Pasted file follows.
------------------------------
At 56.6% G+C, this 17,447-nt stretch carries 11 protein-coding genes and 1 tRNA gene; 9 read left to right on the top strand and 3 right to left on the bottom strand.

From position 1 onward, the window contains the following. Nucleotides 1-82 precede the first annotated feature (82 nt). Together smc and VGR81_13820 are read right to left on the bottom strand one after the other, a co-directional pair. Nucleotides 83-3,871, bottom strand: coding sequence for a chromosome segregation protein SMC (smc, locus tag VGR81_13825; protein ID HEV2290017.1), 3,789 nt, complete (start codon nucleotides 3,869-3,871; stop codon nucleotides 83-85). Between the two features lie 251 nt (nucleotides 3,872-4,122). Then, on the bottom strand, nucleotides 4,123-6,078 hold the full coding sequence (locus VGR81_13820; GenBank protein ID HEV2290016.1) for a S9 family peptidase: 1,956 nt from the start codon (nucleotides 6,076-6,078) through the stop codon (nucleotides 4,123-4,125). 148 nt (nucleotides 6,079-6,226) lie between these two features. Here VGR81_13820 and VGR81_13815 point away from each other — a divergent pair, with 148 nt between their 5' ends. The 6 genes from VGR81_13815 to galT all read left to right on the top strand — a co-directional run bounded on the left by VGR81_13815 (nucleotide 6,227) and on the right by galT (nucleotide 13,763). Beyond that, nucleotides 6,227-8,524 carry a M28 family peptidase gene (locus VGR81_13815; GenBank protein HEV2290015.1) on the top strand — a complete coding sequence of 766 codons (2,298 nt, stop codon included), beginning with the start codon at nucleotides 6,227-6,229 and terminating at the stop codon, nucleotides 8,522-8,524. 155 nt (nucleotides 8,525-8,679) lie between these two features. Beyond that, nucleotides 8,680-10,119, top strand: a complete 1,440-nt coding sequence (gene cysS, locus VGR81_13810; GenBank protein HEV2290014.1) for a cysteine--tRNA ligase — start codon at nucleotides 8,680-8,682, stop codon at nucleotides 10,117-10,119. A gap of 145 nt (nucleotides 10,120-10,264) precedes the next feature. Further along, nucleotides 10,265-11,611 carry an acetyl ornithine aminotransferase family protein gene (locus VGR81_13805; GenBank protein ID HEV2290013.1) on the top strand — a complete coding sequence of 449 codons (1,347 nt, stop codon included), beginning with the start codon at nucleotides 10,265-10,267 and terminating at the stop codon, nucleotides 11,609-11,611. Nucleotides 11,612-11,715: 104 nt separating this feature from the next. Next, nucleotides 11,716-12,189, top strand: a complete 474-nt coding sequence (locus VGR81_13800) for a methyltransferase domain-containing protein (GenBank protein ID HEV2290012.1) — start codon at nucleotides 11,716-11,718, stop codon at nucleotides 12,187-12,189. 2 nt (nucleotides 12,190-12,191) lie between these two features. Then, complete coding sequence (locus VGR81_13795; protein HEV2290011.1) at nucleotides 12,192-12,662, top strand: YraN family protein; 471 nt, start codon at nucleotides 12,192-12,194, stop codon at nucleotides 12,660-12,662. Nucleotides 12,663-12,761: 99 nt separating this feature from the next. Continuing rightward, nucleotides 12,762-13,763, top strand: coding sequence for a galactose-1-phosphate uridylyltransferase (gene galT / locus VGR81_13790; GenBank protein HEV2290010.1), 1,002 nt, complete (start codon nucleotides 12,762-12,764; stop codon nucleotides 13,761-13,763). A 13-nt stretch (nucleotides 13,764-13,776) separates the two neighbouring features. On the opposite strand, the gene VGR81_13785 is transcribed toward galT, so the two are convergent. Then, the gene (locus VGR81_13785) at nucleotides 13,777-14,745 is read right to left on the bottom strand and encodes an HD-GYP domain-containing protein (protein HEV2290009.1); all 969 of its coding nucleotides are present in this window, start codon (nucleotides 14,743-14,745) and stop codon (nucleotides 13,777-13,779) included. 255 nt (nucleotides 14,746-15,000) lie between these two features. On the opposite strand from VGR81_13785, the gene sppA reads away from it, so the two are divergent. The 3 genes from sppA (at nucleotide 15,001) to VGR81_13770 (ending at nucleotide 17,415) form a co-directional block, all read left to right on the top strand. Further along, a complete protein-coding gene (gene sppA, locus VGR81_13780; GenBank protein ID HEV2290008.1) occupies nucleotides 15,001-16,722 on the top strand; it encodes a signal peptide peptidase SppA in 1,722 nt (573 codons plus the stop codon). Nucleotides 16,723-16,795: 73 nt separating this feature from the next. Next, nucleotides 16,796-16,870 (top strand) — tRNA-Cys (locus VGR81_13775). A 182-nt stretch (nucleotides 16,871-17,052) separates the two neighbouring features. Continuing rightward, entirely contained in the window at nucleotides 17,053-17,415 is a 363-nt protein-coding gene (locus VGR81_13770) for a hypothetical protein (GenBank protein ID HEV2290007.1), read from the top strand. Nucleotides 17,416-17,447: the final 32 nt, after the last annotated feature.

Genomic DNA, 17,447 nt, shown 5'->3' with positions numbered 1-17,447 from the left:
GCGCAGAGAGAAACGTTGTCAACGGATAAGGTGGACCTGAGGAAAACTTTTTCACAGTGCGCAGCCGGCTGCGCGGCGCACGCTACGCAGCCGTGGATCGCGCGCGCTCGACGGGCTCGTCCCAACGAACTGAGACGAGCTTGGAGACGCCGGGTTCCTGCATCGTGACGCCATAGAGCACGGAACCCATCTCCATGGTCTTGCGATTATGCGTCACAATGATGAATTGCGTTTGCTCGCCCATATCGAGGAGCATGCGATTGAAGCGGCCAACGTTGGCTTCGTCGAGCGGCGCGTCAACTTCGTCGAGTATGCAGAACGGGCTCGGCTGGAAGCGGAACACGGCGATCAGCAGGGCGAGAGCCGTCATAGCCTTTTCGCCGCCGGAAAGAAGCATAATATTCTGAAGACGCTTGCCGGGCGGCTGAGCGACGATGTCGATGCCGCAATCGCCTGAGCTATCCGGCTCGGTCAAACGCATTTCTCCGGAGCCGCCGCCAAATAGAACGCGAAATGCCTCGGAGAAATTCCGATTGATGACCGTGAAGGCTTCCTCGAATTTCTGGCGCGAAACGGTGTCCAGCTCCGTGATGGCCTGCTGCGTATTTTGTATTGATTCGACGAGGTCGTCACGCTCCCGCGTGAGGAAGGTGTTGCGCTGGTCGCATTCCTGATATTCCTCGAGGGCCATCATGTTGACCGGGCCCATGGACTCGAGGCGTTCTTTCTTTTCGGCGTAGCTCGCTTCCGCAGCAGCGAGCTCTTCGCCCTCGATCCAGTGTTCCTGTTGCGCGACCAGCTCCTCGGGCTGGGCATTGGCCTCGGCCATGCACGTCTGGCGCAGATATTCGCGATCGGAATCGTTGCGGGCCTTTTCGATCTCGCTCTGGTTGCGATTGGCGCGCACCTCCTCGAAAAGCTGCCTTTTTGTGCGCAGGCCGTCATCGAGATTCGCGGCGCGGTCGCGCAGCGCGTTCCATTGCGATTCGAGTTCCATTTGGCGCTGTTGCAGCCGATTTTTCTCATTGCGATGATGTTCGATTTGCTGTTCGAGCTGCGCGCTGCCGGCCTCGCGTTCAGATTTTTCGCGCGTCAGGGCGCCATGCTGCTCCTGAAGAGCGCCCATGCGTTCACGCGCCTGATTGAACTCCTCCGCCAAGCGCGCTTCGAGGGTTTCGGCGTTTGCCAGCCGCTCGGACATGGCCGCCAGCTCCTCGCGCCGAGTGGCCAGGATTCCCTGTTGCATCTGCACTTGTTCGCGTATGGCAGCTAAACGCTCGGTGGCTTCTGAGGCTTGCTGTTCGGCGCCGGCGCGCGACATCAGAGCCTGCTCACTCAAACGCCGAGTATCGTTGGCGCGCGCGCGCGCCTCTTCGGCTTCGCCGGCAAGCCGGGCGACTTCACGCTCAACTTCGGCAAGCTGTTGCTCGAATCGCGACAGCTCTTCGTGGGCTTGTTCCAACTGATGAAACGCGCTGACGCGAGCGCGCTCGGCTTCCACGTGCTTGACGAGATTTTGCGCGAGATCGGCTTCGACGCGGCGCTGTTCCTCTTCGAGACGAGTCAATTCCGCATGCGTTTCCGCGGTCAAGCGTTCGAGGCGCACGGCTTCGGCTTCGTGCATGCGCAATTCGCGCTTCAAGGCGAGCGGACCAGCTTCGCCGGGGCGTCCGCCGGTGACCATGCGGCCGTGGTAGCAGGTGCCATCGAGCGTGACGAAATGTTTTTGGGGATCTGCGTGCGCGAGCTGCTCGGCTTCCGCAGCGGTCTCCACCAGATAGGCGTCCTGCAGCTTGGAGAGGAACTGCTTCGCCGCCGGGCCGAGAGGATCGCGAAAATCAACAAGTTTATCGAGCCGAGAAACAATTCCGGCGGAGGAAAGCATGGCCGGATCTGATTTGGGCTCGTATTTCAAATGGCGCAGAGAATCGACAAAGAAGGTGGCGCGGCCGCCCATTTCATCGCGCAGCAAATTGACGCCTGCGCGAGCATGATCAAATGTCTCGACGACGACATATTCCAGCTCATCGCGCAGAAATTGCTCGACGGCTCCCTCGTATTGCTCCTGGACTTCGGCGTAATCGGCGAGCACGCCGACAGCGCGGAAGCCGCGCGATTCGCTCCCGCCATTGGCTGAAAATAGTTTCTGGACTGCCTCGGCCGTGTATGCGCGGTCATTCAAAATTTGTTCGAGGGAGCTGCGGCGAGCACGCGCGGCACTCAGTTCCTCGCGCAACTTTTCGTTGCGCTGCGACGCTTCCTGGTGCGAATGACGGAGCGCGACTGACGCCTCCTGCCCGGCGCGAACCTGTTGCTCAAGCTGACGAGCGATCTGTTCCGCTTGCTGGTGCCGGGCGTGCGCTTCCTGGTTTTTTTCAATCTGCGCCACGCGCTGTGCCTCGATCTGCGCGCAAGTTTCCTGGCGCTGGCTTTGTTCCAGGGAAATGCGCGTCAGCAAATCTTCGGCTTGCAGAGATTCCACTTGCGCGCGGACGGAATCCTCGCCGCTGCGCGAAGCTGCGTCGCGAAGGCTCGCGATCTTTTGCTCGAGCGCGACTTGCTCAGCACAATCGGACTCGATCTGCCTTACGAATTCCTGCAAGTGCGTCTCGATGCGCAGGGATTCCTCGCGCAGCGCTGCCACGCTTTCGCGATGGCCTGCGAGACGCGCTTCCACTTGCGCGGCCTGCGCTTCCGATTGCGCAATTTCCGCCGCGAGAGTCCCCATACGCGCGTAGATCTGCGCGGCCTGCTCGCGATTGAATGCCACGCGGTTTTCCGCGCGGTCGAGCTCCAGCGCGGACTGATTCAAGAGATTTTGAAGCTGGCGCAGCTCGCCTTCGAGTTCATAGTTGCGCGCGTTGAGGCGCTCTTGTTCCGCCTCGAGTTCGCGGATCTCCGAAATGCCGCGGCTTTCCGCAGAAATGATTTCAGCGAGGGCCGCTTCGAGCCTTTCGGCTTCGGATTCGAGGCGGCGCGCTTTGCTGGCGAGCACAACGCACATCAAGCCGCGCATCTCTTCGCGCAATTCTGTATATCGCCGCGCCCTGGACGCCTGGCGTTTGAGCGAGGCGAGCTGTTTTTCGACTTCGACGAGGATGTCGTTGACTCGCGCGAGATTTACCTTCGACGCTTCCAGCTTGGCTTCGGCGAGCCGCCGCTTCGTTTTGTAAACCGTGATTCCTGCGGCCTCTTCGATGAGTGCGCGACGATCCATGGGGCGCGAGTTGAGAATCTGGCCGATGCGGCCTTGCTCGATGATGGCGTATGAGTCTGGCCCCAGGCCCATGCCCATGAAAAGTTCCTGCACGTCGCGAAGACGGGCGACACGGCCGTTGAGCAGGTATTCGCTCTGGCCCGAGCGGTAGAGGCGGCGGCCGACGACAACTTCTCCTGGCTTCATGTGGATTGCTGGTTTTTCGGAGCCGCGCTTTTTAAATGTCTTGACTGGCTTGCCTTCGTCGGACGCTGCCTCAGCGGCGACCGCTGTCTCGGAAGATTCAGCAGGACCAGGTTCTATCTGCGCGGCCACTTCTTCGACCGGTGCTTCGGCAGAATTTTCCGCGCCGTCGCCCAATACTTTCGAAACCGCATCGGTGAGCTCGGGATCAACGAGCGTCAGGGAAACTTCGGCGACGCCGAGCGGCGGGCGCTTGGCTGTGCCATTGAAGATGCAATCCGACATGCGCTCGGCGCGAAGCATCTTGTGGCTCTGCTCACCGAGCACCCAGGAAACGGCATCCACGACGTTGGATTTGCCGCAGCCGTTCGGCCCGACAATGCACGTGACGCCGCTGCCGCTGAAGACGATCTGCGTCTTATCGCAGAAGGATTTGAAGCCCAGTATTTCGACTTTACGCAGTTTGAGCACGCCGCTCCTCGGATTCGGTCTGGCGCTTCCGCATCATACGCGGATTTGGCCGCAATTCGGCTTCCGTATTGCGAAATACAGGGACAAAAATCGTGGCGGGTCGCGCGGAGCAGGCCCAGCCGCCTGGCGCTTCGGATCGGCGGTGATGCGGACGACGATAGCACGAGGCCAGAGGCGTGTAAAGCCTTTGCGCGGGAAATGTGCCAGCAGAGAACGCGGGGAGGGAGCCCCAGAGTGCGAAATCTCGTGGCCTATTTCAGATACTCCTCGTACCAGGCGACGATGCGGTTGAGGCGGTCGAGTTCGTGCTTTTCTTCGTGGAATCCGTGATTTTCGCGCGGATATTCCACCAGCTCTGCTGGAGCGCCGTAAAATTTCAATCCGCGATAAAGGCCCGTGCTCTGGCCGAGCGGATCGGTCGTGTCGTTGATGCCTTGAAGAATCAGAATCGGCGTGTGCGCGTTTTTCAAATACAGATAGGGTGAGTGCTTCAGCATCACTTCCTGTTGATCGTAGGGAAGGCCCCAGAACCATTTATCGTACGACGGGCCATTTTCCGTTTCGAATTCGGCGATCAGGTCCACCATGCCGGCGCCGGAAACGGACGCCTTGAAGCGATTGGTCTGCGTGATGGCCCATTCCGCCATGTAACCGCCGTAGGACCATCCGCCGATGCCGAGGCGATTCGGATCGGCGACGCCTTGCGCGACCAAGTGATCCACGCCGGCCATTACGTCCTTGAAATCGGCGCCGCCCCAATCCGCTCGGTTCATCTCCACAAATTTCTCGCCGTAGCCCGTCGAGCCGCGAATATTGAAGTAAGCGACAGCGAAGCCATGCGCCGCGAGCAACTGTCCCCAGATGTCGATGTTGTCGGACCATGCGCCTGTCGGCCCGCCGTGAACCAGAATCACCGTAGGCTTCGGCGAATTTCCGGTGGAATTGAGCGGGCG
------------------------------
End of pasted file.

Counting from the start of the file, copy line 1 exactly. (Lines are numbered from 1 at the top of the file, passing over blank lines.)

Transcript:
At 56.6% G+C, this 17,447-nt stretch carries 11 protein-coding genes and 1 tRNA gene; 9 read left to right on the top strand and 3 right to left on the bottom strand.